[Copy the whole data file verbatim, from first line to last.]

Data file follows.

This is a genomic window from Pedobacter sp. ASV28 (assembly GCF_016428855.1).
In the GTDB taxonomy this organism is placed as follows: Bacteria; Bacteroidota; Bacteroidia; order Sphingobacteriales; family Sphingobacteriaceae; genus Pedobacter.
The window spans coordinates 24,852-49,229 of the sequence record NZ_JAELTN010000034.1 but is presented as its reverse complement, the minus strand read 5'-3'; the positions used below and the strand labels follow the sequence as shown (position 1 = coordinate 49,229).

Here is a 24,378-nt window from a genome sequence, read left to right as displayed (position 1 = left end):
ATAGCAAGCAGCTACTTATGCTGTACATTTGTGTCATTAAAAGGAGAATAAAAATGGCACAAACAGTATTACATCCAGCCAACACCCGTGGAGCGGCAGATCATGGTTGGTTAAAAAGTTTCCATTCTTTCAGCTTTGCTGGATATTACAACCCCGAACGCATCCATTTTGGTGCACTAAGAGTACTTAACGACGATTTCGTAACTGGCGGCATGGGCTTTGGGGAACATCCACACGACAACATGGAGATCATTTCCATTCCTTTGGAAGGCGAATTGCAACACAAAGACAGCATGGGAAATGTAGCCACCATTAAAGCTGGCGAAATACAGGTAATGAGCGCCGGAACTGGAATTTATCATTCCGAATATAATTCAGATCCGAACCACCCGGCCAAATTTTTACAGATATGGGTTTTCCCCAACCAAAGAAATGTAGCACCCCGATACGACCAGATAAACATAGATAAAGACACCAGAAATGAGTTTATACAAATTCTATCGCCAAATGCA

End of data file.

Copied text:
This is a genomic window from Pedobacter sp. ASV28 (assembly GCF_016428855.1).
In the GTDB taxonomy this organism is placed as follows: Bacteria; Bacteroidota; Bacteroidia; order Sphingobacteriales; family Sphingobacteriaceae; genus Pedobacter.
The window spans coordinates 24,852-49,229 of the sequence record NZ_JAELTN010000034.1 but is presented as its reverse complement, the minus strand read 5'-3'; the positions used below and the strand labels follow the sequence as shown (position 1 = coordinate 49,229).

Here is a 24,378-nt window from a genome sequence, read left to right as displayed (position 1 = left end):
ATAGCAAGCAGCTACTTATGCTGTACATTTGTGTCATTAAAAGGAGAATAAAAATGGCACAAACAGTATTACATCCAGCCAACACCCGTGGAGCGGCAGATCATGGTTGGTTAAAAAGTTTCCATTCTTTCAGCTTTGCTGGATATTACAACCCCGAACGCATCCATTTTGGTGCACTAAGAGTACTTAACGACGATTTCGTAACTGGCGGCATGGGCTTTGGGGAACATCCACACGACAACATGGAGATCATTTCCATTCCTTTGGAAGGCGAATTGCAACACAAAGACAGCATGGGAAATGTAGCCACCATTAAAGCTGGCGAAATACAGGTAATGAGCGCCGGAACTGGAATTTATCATTCCGAATATAATTCAGATCCGAACCACCCGGCCAAATTTTTACAGATATGGGTTTTCCCCAACCAAAGAAATGTAGCACCCCGATACGACCAGATAAACATAGATAAAGACACCAGAAATGAGTTTATACAAATTCTATCGCCAAATGCA